Parenting magazines tend to focus on the health of the newborn and the young toddler and less on the health of the parents. For example, articles abound on what parents can and should do to ensure their child’s wellbeing. But there are health pitfalls that are particular to parents, which they should be aware of so that they can take preventative measures.
Back sprains from lifting incorrectly
Time in the nursery, where a parent gets to bond with their young child, is important. However, all that carrying and rocking and lifting that new parents are unused to can lead to a sore back, strained neck muscles, and tight shoulders. The surprising news is that at least half of the discomfort and stress and strain on one’s back can be avoided.
Some tips from the experts include bringing your body/torso as close to the baby as possible before lifting him or her from the bed or crib. They also caution against carrying your baby or young child on your hip, as this places a strain on one half of your body. If you must carry your child for long periods, do so using the right kind of baby carrying device or a stroller. For parents of twins, or young children close in age, parents can alleviate much strain through using a double stroller.
Exhaustion from late nights awake with the newborn
New moms and dads often find it difficult to adjust to a hungry person in their bedroom who demands to be fed every couple of hours. What was once 8 hours of sleep nightly is often cut in half. What sleep can be found is done in snatches. And likely not the deep sleep that provides a restorative and healing function.
Being sleep deprived is a serious health concern. Allowing insomnia and poor sleep patterns to develop can create an additional challenge to parents. So what can parents do to cope?
The experts at BabyCenter.com suggest creating an alternating schedule with one’s spouse. The mother pumps enough breastmilk for two feeding sessions. And then one parent takes the first feeding duty, and the other parent the next. Other experienced parents suggest alternating nights so that each parent gets one solid night of sleep every other night. When in a pinch, A quick nap during the day can improve your mood, your work performance, and your level of alertness. All things that might be in short supply if you haven’t been getting full nights of rest.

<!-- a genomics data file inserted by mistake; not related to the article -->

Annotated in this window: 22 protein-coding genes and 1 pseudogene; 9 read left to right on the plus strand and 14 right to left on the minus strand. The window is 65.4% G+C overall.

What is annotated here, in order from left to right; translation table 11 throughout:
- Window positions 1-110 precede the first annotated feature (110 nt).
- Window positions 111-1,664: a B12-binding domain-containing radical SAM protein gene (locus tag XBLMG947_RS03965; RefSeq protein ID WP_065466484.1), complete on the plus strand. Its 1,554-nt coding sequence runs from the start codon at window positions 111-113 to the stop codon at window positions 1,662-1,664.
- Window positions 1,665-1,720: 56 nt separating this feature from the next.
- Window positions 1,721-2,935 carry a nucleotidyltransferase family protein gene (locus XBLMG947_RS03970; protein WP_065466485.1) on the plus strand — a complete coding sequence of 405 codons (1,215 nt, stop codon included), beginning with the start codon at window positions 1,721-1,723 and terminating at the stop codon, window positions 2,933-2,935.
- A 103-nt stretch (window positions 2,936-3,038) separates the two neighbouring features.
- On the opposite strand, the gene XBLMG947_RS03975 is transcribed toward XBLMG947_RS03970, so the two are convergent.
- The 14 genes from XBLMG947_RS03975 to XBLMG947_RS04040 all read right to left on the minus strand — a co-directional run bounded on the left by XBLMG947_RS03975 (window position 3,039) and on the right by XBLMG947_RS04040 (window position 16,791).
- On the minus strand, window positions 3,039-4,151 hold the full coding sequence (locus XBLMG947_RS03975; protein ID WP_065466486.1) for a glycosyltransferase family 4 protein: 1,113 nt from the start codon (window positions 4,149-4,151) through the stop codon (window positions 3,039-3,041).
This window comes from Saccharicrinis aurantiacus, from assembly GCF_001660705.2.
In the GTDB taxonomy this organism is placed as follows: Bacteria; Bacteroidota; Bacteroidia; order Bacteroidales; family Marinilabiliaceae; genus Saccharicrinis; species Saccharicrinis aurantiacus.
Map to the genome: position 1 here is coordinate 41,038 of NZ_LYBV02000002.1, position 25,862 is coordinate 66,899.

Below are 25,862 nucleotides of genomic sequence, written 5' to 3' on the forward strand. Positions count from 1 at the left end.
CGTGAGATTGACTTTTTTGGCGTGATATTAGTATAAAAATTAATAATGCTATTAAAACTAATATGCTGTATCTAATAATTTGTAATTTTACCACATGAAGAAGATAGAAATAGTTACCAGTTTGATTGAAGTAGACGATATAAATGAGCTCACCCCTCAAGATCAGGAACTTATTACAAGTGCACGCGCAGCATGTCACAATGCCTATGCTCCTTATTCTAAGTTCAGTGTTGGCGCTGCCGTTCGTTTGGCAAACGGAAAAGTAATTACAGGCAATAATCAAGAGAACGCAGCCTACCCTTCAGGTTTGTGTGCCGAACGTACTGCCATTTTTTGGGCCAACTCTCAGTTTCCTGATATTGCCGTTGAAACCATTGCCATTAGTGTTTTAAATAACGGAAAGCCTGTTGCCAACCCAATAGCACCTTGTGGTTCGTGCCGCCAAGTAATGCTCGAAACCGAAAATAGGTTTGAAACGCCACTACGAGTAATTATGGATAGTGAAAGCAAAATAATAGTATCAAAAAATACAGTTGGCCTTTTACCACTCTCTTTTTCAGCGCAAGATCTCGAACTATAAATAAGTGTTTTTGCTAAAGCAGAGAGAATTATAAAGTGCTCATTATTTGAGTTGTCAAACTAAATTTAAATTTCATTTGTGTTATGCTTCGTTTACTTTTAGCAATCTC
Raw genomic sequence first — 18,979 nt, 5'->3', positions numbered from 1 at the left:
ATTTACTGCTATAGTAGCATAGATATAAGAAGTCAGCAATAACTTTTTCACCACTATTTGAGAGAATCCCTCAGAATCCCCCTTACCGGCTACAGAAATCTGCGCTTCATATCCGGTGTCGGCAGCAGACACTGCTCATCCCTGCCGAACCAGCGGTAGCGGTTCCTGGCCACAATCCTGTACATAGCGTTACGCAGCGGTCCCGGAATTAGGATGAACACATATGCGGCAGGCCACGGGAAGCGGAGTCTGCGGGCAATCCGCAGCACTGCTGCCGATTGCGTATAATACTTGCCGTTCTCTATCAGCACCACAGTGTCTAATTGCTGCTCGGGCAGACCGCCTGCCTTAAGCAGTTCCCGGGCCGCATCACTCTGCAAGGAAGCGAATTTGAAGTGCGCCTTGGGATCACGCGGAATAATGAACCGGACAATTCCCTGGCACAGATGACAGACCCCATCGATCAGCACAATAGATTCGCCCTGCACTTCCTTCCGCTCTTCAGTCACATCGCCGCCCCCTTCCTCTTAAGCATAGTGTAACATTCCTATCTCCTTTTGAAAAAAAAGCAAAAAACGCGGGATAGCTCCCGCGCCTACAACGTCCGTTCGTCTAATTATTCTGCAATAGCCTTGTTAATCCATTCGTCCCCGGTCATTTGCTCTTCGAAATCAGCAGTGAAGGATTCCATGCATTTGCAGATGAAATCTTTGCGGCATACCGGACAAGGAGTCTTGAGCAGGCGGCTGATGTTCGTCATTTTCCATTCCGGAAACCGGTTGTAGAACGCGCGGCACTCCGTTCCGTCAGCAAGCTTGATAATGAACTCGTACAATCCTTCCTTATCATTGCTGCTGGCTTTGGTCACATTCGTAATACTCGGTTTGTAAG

Neglect of personal fitness
Being tired all the time does not mean that you clocked in the recommended amount of physical exercise for adults. And not getting exercise can have a cascading negative effect in other areas of your life. For parents, it can be the start of a bad pattern of neglecting one’s own physical fitness due to pressing parenting demands.
Taking a walk does wonders for mood improvement, energy levels, and one’s emotional state. Not to mention all the heart benefits that being active brings. Exercise with your spouse so that you can use the time to not only connect with your partner, but also to do something for your personal health. Make it a date. And take your child with you. Establishing exercise habits when your child is young plays a role in how active they will be later in life.
Mood swings, depression, and emotional stability
Parents are faced with a continual demand on their time and resources. And depending on how one adapts to this new lifestyle, this can determine the quality of their emotional life and their mental health. Some parents benefit from going to therapy to talk out their issues with a counselor. Others benefit from support groups that can provide insights and tips on how to cope with various demands. Close parent friends are also able to fill this role well. But, keep in mind that friendships should not only be used for venting your troubles. Those who do not wish to strain certain relationships might be better served by choosing to work with a counselor or a support group.
Children are one of life’s greatest joys. But, as with any other career that takes up time in one’s day, there are health pitfalls to being a parent of young children. A parent’s emotional health contributes toward helping their child feel safe and secure. Thus, parents should take the time to tend to their own emotional and mental health.